I took Dylan to his pediatrician today to begin the process of evaluating him for autism. He has for some time been exhibiting symptoms that worry me. For instance, at the age of three, he speaks almost no words. He will learn words, then forget them; however, we know he knows some words based on his nonverbal responses. He seems to be unable to determine when someone is angry or upset. He lines up his toys and become extremely upset when anyone disturbs his arrangments.
In some ways, Dylan perfectly exhibits symptoms of autism, but in others — such as the fact that he is very affectionate and loves to be hugged — he doesn’t. Of course, autism is a spectrum disorder, and I have no fears that he is mentally disabled. However, his language delay is really my biggest concern. He will be starting school soon, and I want him to be successful. Especially because I see the light inside him, but I realize that it would be difficult for a teacher to relate to him.
3 thoughts on “Autism”
Dana, I had to reply because I have been down this road – my son was thought to be on the ASD when he was very young – before he was 2, he had an MRI to see what they could detect and a sleep-deprived EEG (to see if he was experiencing any seizures) – The neurologist told us he did not have 'Autism' but that sensory integration disorder was more than likely causing all of his symptoms (too numerous to recall here) and he has been working with an occupational therapist since he was 15 months old. He is a sweet, lovable boy – affectionate, like your son – supremely smart and social but has things that cannot be explained away by simple 'toddler phases' – he did not speak until he was 2 years old and didn't walk until he was 18 months old. I will be thinking of you and if you need to talk, I am here. I know how hard it is…the worrying is the worst part. Because you want everyone to see your child as you do, and you worry they won't….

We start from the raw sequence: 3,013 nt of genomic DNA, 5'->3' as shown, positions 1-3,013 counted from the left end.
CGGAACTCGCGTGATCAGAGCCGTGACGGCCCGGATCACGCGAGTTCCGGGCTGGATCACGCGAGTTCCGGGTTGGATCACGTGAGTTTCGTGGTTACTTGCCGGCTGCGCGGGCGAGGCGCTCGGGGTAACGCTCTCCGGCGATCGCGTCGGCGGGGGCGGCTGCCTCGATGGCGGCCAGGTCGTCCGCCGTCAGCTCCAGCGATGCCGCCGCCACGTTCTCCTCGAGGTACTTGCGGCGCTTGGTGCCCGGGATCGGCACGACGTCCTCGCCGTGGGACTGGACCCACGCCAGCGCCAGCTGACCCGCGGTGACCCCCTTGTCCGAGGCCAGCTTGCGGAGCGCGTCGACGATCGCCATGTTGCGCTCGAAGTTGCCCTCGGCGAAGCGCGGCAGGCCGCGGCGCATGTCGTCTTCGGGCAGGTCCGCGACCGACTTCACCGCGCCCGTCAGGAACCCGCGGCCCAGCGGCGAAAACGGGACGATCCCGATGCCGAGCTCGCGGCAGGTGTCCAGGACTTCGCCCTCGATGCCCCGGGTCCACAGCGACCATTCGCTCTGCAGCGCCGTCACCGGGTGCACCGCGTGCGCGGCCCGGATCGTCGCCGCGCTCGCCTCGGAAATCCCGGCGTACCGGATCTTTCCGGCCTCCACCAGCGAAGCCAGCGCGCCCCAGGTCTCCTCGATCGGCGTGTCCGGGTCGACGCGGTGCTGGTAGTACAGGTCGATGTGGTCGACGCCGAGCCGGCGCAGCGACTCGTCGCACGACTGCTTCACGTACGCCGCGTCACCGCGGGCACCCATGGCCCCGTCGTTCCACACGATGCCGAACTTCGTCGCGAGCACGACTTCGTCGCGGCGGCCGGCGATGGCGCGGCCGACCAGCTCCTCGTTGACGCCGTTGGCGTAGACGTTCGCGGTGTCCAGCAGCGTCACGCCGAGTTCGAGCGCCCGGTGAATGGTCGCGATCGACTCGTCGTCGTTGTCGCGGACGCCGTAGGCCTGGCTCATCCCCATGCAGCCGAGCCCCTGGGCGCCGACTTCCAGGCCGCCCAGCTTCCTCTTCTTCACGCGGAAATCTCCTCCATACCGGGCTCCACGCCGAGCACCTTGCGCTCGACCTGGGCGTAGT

Dana, I wanted to respond as well. My Trevor has had autistic-like tendencies from the time he was a small toddler but it was just this summer that they settled him into an actual diagnosis of Asperger's Syndrome (he's 10). Prior to that, he was described as PDD-NOS (pervasive development disorder-not otherwise specified). Basically, our docs were reluctant to stick a label on him until he was older and things were more clear to them.
At 15 months, he wasn't walking or talking. I had him in occupational therapy as well as speech therapy and both helped tremendously.
He's older now and we've been through a lifetime of ups and downs.
Trevor's a very loving, very sweet-natured guy. He enjoys hugs too but they have to be on his terms. He's also very bright but the struggle now is that he processes things a little different than neuro-typical kiddos and so we're trying to figure out what works best for him (and get the school in line to help him with it).
If you need to talk, need to vent, need someone to talk to who's been through some of it, please know that I'm here, too.
Being mom to a kid on the spectrum is rewarding but tough too and I've found that it always helps to have contact with people who're in a similar situation.
I can't offer you any direct help, advice, etc., but I do know that Kerry spoke very little until he was almost 4 or 5 years old. He just didn't really bother. Now sometimes….we wish he'd hush 😉
Just know I'm here for support and/or to vent.
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